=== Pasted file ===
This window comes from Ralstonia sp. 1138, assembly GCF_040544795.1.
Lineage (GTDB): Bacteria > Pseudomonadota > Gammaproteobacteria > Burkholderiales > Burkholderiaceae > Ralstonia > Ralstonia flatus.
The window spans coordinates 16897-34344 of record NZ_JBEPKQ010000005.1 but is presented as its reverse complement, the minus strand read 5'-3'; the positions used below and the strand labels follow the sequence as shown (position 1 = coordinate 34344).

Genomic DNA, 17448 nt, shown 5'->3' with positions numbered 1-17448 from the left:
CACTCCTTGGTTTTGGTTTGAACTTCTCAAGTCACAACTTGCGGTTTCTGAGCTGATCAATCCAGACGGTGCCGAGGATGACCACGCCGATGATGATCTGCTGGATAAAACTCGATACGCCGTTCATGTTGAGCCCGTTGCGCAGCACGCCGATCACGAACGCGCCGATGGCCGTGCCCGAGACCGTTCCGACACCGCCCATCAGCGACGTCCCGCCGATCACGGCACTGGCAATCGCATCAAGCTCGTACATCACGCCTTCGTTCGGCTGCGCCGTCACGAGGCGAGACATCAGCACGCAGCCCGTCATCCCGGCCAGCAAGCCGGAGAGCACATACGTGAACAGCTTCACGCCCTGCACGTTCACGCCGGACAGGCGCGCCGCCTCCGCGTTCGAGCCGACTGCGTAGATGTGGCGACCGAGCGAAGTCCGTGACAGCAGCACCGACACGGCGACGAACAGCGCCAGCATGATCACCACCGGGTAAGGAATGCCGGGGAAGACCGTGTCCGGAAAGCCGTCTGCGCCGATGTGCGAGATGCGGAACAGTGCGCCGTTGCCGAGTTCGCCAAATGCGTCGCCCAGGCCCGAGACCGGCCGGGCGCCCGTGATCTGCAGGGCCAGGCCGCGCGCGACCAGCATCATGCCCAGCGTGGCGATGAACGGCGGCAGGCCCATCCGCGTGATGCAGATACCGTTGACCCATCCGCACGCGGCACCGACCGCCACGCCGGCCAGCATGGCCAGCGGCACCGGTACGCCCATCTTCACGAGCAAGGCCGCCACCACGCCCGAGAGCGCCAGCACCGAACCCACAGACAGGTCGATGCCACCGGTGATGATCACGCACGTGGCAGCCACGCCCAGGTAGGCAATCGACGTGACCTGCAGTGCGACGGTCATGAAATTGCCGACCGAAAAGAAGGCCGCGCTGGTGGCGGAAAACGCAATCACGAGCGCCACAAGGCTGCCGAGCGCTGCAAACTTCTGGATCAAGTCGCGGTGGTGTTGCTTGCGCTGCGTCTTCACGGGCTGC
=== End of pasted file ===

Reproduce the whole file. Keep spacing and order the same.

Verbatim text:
This window comes from Ralstonia sp. 1138, assembly GCF_040544795.1.
Lineage (GTDB): Bacteria > Pseudomonadota > Gammaproteobacteria > Burkholderiales > Burkholderiaceae > Ralstonia > Ralstonia flatus.
The window spans coordinates 16897-34344 of record NZ_JBEPKQ010000005.1 but is presented as its reverse complement, the minus strand read 5'-3'; the positions used below and the strand labels follow the sequence as shown (position 1 = coordinate 34344).

Genomic DNA, 17448 nt, shown 5'->3' with positions numbered 1-17448 from the left:
CACTCCTTGGTTTTGGTTTGAACTTCTCAAGTCACAACTTGCGGTTTCTGAGCTGATCAATCCAGACGGTGCCGAGGATGACCACGCCGATGATGATCTGCTGGATAAAACTCGATACGCCGTTCATGTTGAGCCCGTTGCGCAGCACGCCGATCACGAACGCGCCGATGGCCGTGCCCGAGACCGTTCCGACACCGCCCATCAGCGACGTCCCGCCGATCACGGCACTGGCAATCGCATCAAGCTCGTACATCACGCCTTCGTTCGGCTGCGCCGTCACGAGGCGAGACATCAGCACGCAGCCCGTCATCCCGGCCAGCAAGCCGGAGAGCACATACGTGAACAGCTTCACGCCCTGCACGTTCACGCCGGACAGGCGCGCCGCCTCCGCGTTCGAGCCGACTGCGTAGATGTGGCGACCGAGCGAAGTCCGTGACAGCAGCACCGACACGGCGACGAACAGCGCCAGCATGATCACCACCGGGTAAGGAATGCCGGGGAAGACCGTGTCCGGAAAGCCGTCTGCGCCGATGTGCGAGATGCGGAACAGTGCGCCGTTGCCGAGTTCGCCAAATGCGTCGCCCAGGCCCGAGACCGGCCGGGCGCCCGTGATCTGCAGGGCCAGGCCGCGCGCGACCAGCATCATGCCCAGCGTGGCGATGAACGGCGGCAGGCCCATCCGCGTGATGCAGATACCGTTGACCCATCCGCACGCGGCACCGACCGCCACGCCGGCCAGCATGGCCAGCGGCACCGGTACGCCCATCTTCACGAGCAAGGCCGCCACCACGCCCGAGAGCGCCAGCACCGAACCCACAGACAGGTCGATGCCACCGGTGATGATCACGCACGTGGCAGCCACGCCCAGGTAGGCAATCGACGTGACCTGCAGTGCGACGGTCATGAAATTGCCGACCGAAAAGAAGGCCGCGCTGGTGGCGGAAAACGCAATCACGAGCGCCACAAGGCTGCCGAGCGCTGCAAACTTCTGGATCAAGTCGCGGTGGTGTTGCTTGCGCTGCGTCTTCACGGGCTGC